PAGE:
Preserved Lemons

If you’ve never made preserved lemons before, you are completely missing out.  I got interested in the idea of preserved lemons after getting tired of forgotten fresh lemons drying out and going bad.  It’s always frustrating to throw out wasted produce.  Especially lemons.  When I received my first ever preserving book, Canning for a New Generation, one of the first recipes I tried was “Preserved Lemons”.  Let me tell you:  Preserved Lemons have changed my life.  I can now order lemons in bulk when they are seasonally at their best and enjoy the taste of lemons all year long!  As much cooking – and*ahemdrinkingahem* – as I do, one quart of preserved lemons lasts me about a year.  Preserved Lemons are pickled lemons that have been pickled in their juices and salt.  You can use the pulp of the preserved lemons in recipes, however, keep in mind that it is salty and briny.  The magic of the preserved lemon is in the rind.  The rind becomes a beautiful, soft, chewy pickle that is palatable and goes a long way in recipes.  I know it seems counterintuitive to eat citrus rind but trust me on this.  In the middle of summer when lemons are not at their best – or when you just don’t want to go to the grocery store – I have substituted finely chopped preserved lemon rind in any recipe that calls for lemon zest.  I have whirred up a few slices in the blender and used the paste in recipes that call for lemon juice.  There’s a great lemon vinaigrette and a great Preserved Lemon Roasted Chicken recipes that I use with these lemons (those recipes to follow in the future).  Pretty soon, you will find that your refrigerator feels empty without a jar within reach.

First you want to grab about 4 lemons (you may need more, you may need less.  It all depends on the size of your lemons) with limited, to no, blemishes on the skin – remember, the pickled rind is what we will use in the majority of recipes.  4 good sized lemons will generally fill one quart jar.  Ensure that you clean and scrub your lemons well and thoroughly dry them.  Next, slice them into eights (or smaller if you have really big lemons).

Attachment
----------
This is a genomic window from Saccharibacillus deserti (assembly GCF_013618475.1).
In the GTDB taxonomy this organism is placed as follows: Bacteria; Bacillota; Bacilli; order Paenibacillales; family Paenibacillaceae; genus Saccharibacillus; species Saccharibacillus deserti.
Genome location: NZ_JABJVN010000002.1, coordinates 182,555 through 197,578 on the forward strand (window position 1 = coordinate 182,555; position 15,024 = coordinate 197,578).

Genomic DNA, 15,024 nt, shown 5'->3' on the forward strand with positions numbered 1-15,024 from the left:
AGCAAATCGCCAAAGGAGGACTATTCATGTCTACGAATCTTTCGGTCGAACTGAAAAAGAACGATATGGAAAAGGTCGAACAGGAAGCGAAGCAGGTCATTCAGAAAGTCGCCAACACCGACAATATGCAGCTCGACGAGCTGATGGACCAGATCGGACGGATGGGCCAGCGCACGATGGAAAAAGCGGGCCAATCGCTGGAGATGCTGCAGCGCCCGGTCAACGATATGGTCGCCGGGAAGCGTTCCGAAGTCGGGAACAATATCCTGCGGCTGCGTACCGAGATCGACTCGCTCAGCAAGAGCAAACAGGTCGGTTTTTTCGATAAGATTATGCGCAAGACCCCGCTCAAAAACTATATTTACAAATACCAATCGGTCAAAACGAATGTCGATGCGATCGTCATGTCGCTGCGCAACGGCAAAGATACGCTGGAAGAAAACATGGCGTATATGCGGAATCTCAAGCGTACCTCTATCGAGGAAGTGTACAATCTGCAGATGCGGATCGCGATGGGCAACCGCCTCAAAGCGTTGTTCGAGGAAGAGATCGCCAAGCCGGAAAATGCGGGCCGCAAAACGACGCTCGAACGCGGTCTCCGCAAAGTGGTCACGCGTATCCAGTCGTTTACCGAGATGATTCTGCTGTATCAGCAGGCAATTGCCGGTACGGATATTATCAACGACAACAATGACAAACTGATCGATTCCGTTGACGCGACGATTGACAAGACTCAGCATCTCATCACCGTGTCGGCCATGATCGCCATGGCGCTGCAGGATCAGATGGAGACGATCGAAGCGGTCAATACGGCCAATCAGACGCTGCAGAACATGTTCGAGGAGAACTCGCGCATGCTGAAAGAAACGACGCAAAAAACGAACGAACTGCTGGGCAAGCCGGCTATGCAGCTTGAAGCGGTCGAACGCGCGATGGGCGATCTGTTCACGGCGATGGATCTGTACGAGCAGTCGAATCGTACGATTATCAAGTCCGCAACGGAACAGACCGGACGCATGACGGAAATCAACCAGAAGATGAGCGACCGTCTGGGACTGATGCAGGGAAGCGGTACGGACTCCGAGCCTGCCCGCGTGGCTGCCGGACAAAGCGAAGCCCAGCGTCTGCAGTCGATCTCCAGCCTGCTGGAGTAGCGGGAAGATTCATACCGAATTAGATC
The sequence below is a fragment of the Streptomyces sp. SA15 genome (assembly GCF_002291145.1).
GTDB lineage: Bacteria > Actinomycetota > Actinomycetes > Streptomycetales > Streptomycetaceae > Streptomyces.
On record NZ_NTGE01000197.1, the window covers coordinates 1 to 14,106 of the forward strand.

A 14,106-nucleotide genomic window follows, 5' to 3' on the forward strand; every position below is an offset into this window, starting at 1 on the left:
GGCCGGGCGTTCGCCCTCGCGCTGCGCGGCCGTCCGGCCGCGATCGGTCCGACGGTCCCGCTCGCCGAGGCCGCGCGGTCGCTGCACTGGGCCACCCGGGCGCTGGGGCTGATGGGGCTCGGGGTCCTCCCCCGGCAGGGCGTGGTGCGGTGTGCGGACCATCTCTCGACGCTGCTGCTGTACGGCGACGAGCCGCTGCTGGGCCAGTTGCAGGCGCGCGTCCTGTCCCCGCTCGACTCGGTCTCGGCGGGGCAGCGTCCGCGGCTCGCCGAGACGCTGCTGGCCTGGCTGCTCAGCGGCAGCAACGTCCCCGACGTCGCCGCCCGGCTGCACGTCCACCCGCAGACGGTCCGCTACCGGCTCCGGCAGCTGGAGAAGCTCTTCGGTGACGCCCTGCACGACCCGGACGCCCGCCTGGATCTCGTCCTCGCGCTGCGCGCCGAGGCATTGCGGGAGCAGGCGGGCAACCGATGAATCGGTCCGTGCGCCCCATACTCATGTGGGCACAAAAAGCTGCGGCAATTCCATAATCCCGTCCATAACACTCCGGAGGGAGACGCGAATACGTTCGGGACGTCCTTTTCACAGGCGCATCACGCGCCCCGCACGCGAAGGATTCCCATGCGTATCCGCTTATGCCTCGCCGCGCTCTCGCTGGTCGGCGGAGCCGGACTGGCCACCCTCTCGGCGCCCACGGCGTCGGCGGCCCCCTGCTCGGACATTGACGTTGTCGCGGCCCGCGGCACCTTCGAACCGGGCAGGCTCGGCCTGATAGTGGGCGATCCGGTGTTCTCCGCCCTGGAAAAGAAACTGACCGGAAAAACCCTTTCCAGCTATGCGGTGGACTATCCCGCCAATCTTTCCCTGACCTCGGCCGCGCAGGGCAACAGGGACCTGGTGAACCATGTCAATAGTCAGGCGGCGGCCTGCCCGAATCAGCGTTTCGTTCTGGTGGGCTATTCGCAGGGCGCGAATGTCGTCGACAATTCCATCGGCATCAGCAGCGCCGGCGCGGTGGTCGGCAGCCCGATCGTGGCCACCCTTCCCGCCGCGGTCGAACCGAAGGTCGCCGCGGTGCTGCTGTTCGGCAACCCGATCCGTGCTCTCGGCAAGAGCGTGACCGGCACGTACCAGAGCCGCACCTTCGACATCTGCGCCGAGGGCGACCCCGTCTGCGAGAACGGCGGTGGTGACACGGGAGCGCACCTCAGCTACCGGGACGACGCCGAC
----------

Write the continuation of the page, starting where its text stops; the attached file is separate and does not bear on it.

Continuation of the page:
Grab one sterile quart jar; I find that wide mouth quart jars are easier to make preserved citrus in because you can get your hand in there to squish the citrus down.  However, regular mouth jars are cheaper and you can use the end of a wooden spoon to mush them down.  Take a pinch full of kosher salt and sprinkle it into the bottom of your jar.   Layer your first 4 to 6 slices of lemons into the jar, squish them down to release some of their juices, take a generous pinch of kosher salt and spinkle on top of the layer.  Keep repeating until you have layered your lemon slices and kosher salt all the way to the neck of the jar (You want to leave some space for the lemons to expand as they will absorb some of their juices after they have expressed them.)  Screw on the lid and ring and let the lemons sit on your kitchen counter, or kitchen window sill, for 24 hours.  The lemons should express some of their juices.  After 24 hours, you will add fresh lemon juice to cover the lemon slices.  Keep your lemons on your counter/sill for a week.  After a week, place them in the fridge.  After about a week in the fridge, check your lemons and if they have expanded, you will need to add more lemon juice to cover.  They will keep for about a year (although I have kept them for longer).
Preserved Lemons


4 Lemons
4 T Kosher Salt


1.  Slice 4 lemons into eights (or smaller if you have really big lemons)

2.  In a sterile quart jar, sprinkle about a half tablespoon (I use one generous pinch) into the bottom of the jar.  Lay around 6-8 slices into the jar and push them down until they start to express their juices.

3.  Sprinkle half tablespoon over the layer of lemons slices

4.  Repeat layering lemons and kosher salt until you fill the quart jar up to the neck. 

5.  Let the lemons sit on your counter for 24 hours.  After 24 hours, fill the quart jar with fresh lemon juice, ensuring that you cover the lemons.

6.  Let the lemons sit for a week.

7.  Label and place in the fridge.  After a week in the fridge, check your lemons.  If they have expanded, add more lemon juice to cover the lemons.  They will keep for about a year in the fridge.

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